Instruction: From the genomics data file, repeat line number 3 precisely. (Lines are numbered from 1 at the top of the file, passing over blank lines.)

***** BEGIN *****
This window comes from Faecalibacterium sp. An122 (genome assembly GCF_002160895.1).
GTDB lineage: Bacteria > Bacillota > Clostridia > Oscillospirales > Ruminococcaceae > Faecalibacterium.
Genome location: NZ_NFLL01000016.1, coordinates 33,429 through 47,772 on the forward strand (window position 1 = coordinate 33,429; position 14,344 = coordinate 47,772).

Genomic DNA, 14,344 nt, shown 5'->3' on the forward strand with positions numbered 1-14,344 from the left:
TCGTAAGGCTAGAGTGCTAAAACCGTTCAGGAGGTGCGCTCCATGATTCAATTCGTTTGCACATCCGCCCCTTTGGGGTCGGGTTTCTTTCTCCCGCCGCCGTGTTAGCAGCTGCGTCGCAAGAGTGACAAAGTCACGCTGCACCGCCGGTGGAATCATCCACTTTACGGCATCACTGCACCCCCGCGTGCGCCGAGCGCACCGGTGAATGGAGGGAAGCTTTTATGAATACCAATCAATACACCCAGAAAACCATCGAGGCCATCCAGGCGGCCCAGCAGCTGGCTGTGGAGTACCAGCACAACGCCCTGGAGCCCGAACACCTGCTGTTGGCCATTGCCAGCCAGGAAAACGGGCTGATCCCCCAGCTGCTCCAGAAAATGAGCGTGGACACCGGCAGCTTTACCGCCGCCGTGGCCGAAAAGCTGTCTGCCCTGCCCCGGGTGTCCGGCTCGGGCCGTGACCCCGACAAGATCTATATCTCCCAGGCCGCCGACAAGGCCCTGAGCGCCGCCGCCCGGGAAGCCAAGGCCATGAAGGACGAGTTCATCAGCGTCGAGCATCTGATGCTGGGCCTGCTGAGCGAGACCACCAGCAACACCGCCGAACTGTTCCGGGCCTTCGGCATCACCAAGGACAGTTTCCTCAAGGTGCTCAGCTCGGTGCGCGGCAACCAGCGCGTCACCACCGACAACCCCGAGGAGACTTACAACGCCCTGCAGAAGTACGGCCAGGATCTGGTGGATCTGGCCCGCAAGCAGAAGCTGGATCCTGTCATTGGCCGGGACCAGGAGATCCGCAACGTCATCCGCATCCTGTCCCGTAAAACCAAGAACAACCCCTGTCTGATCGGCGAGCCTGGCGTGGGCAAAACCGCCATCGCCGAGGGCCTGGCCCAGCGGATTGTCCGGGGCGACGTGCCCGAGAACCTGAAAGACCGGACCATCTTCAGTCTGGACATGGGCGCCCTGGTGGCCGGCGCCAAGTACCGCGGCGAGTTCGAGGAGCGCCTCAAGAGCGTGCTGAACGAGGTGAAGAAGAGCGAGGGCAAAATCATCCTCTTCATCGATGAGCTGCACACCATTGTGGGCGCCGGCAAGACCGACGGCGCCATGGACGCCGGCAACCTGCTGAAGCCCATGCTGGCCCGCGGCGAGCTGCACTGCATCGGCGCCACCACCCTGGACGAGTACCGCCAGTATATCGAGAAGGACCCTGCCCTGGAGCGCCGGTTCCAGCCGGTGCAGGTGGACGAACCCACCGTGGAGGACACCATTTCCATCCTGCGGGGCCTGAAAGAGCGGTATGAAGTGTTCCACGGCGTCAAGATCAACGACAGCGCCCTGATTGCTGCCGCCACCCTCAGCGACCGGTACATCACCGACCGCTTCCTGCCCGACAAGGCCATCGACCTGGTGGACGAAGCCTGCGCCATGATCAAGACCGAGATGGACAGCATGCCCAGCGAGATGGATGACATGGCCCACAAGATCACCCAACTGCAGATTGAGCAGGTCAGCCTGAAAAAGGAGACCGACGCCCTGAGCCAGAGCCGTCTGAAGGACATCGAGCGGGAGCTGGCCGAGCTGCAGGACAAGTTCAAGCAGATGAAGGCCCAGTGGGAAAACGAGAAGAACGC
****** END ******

Genome location: NZ_NFLL01000016.1, coordinates 33,429 through 47,772 on the forward strand (window position 1 = coordinate 33,429; position 14,344 = coordinate 47,772).